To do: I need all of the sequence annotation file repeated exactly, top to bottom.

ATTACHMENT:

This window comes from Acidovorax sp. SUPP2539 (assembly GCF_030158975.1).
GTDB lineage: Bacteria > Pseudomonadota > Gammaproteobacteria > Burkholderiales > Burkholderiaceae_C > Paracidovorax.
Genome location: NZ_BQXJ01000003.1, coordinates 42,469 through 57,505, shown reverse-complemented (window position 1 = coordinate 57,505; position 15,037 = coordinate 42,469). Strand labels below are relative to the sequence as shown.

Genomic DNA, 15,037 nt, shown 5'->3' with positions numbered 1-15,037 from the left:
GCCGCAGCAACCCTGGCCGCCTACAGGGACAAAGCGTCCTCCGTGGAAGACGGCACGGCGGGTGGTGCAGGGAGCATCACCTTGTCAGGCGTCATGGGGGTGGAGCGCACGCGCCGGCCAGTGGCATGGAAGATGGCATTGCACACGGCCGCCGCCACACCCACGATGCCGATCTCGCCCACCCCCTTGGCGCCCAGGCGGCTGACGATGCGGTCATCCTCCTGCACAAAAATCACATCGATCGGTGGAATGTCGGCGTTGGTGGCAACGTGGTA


This window comes from Acidovorax sp. SUPP2539 (assembly GCF_030158975.1).
GTDB lineage: Bacteria > Pseudomonadota > Gammaproteobacteria > Burkholderiales > Burkholderiaceae_C > Paracidovorax.
Genome location: NZ_BQXJ01000003.1, coordinates 42,469 through 57,505, shown reverse-complemented (window position 1 = coordinate 57,505; position 15,037 = coordinate 42,469). Strand labels below are relative to the sequence as shown.

Genomic DNA, 15,037 nt, shown 5'->3' with positions numbered 1-15,037 from the left:
GCCGCAGCAACCCTGGCCGCCTACAGGGACAAAGCGTCCTCCGTGGAAGACGGCACGGCGGGTGGTGCAGGGAGCATCACCTTGTCAGGCGTCATGGGGGTGGAGCGCACGCGCCGGCCAGTGGCATGGAAGATGGCATTGCACACGGCCGCCGCCACACCCACGATGCCGATCTCGCCCACCCCCTTGGCGCCCAGGCGGCTGACGATGCGGTCATCCTCCTGCACAAAAATCACATCGATCGGTGGAATGTCGGCGTTGGTGGCAACGTGGTA